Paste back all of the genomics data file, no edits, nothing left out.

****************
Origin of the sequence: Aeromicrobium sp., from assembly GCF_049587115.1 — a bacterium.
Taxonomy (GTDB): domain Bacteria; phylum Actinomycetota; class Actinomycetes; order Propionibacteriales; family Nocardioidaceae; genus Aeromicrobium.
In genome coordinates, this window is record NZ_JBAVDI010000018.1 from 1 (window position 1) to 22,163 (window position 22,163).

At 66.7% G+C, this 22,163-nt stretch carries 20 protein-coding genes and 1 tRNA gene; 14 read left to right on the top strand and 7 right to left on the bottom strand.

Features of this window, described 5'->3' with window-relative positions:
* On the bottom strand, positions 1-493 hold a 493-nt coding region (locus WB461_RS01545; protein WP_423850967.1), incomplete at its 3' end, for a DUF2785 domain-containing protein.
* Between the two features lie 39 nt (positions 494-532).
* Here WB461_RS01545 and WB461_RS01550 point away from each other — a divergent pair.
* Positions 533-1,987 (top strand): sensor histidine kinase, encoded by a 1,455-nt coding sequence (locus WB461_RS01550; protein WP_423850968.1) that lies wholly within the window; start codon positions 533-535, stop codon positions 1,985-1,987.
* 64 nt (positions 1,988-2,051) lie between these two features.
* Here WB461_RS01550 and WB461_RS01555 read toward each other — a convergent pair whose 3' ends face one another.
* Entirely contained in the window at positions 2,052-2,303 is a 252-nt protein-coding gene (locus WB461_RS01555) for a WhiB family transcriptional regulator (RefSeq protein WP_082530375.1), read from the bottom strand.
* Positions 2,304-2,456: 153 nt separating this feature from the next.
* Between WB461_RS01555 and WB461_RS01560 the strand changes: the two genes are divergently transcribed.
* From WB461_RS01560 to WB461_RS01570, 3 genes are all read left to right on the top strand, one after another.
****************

Origin of the sequence: Aeromicrobium sp., from assembly GCF_049587115.1 — a bacterium.
Taxonomy (GTDB): domain Bacteria; phylum Actinomycetota; class Actinomycetes; order Propionibacteriales; family Nocardioidaceae; genus Aeromicrobium.
In genome coordinates, this window is record NZ_JBAVDI010000018.1 from 1 (window position 1) to 22,163 (window position 22,163).

At 66.7% G+C, this 22,163-nt stretch carries 20 protein-coding genes and 1 tRNA gene; 14 read left to right on the top strand and 7 right to left on the bottom strand.

Features of this window, described 5'->3' with window-relative positions:
* On the bottom strand, positions 1-493 hold a 493-nt coding region (locus WB461_RS01545; protein WP_423850967.1), incomplete at its 3' end, for a DUF2785 domain-containing protein.
* Between the two features lie 39 nt (positions 494-532).
* Here WB461_RS01545 and WB461_RS01550 point away from each other — a divergent pair.
* Positions 533-1,987 (top strand): sensor histidine kinase, encoded by a 1,455-nt coding sequence (locus WB461_RS01550; protein WP_423850968.1) that lies wholly within the window; start codon positions 533-535, stop codon positions 1,985-1,987.
* 64 nt (positions 1,988-2,051) lie between these two features.
* Here WB461_RS01550 and WB461_RS01555 read toward each other — a convergent pair whose 3' ends face one another.
* Entirely contained in the window at positions 2,052-2,303 is a 252-nt protein-coding gene (locus WB461_RS01555) for a WhiB family transcriptional regulator (RefSeq protein WP_082530375.1), read from the bottom strand.
* Positions 2,304-2,456: 153 nt separating this feature from the next.
* Between WB461_RS01555 and WB461_RS01560 the strand changes: the two genes are divergently transcribed.
* From WB461_RS01560 to WB461_RS01570, 3 genes are all read left to right on the top strand, one after another.